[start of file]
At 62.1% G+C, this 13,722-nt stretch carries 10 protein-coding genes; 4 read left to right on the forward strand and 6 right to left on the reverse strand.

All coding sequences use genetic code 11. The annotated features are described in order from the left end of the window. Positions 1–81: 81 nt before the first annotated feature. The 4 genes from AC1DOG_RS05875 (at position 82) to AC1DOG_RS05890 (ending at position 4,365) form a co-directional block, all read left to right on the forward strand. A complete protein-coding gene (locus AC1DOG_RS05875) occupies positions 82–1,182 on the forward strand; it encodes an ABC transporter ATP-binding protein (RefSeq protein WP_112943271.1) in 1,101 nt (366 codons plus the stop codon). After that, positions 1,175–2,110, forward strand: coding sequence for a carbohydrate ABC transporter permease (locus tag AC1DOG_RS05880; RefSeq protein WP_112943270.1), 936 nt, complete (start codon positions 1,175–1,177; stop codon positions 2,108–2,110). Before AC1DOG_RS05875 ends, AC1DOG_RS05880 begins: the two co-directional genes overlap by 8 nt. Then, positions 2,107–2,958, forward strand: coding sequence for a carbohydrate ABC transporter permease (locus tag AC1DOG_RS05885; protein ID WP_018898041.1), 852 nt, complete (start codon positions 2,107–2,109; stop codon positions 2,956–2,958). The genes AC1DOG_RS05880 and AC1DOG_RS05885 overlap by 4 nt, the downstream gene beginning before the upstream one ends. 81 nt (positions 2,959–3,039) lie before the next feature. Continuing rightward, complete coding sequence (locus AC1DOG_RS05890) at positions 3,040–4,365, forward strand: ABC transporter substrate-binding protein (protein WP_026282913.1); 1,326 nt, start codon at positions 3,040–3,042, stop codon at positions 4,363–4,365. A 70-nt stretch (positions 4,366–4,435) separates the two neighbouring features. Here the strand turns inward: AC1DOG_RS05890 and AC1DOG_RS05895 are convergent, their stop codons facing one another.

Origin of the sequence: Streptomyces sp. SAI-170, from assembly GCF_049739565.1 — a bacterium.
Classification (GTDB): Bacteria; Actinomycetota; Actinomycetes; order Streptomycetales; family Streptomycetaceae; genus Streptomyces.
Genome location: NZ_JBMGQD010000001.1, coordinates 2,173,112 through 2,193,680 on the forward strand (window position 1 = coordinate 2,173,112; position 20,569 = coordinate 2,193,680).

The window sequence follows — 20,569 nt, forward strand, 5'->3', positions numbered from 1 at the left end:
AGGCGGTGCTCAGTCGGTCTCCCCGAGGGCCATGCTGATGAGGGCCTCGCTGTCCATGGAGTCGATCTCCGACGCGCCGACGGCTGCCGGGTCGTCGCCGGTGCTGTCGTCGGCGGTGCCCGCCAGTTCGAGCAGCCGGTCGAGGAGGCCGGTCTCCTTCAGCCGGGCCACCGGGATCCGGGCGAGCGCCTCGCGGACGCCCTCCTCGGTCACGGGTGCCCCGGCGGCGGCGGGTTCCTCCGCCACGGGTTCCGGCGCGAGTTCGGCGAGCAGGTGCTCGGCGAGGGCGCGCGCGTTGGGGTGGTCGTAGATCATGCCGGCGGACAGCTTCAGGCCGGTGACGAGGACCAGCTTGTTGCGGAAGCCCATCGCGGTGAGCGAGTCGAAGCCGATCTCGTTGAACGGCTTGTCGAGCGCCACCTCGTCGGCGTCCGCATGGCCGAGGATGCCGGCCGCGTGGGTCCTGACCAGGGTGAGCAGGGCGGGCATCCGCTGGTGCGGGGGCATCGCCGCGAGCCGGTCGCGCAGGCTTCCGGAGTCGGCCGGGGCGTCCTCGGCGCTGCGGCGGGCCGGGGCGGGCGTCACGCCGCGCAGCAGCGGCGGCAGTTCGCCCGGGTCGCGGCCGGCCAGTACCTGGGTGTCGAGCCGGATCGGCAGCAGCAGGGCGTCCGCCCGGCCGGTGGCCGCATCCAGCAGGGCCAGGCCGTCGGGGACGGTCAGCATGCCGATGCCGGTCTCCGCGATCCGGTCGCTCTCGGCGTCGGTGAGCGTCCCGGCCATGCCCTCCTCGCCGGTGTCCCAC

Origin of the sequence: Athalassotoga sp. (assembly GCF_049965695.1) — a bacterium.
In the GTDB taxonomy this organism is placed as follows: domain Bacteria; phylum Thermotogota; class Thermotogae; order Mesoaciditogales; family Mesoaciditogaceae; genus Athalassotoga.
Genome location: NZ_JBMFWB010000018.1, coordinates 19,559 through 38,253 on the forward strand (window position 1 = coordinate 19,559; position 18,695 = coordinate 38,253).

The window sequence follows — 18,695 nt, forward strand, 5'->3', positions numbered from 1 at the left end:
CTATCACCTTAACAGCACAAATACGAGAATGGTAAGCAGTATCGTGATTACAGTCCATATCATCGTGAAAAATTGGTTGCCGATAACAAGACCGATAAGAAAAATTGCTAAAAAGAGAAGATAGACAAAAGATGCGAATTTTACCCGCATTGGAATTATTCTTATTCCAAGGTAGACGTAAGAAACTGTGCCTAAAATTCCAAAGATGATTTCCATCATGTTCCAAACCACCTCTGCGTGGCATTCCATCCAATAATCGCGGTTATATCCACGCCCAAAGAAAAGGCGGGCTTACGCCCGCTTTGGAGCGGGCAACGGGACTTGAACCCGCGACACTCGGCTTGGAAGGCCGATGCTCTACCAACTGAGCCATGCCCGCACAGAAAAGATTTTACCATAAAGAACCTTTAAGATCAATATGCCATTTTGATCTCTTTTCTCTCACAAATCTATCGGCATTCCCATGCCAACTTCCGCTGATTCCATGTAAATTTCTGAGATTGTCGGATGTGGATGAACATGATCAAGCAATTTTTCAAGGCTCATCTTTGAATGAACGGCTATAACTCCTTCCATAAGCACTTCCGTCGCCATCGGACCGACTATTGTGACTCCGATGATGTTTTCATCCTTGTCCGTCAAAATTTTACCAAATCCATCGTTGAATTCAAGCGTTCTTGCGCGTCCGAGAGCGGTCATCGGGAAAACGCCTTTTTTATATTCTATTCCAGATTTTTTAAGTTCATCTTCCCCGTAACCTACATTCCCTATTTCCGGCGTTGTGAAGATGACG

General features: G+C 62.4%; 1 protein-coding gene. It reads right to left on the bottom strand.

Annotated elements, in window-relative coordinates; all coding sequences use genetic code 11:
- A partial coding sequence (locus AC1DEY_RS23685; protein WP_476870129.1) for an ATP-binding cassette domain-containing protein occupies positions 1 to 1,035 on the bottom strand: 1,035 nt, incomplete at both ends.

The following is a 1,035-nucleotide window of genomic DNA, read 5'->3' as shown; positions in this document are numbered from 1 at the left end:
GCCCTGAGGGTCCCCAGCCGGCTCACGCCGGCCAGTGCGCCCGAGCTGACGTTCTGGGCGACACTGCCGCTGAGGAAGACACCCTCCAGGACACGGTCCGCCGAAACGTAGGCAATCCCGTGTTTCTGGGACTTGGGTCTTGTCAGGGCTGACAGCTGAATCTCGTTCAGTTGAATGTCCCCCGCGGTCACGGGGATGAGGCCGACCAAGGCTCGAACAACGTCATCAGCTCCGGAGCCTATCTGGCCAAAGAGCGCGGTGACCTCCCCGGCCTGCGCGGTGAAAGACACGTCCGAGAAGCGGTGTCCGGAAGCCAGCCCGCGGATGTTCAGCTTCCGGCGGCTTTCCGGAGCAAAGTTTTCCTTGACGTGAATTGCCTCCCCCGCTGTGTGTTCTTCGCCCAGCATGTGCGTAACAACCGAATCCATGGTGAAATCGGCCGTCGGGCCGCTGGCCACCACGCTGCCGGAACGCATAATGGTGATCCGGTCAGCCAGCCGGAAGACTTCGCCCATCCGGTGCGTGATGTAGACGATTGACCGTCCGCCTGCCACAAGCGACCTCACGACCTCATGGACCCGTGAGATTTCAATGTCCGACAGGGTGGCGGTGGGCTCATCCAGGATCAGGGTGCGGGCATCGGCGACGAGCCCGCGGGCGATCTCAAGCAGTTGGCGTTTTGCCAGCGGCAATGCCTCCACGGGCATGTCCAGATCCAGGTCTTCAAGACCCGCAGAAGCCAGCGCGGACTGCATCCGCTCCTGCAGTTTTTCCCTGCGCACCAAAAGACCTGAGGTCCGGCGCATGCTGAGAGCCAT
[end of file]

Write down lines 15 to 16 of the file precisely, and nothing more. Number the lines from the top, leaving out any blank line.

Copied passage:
- A partial coding sequence (locus AC1DEY_RS23685; protein WP_476870129.1) for an ATP-binding cassette domain-containing protein occupies positions 1 to 1,035 on the bottom strand: 1,035 nt, incomplete at both ends.

The following is a 1,035-nucleotide window of genomic DNA, read 5'->3' as shown; positions in this document are numbered from 1 at the left end: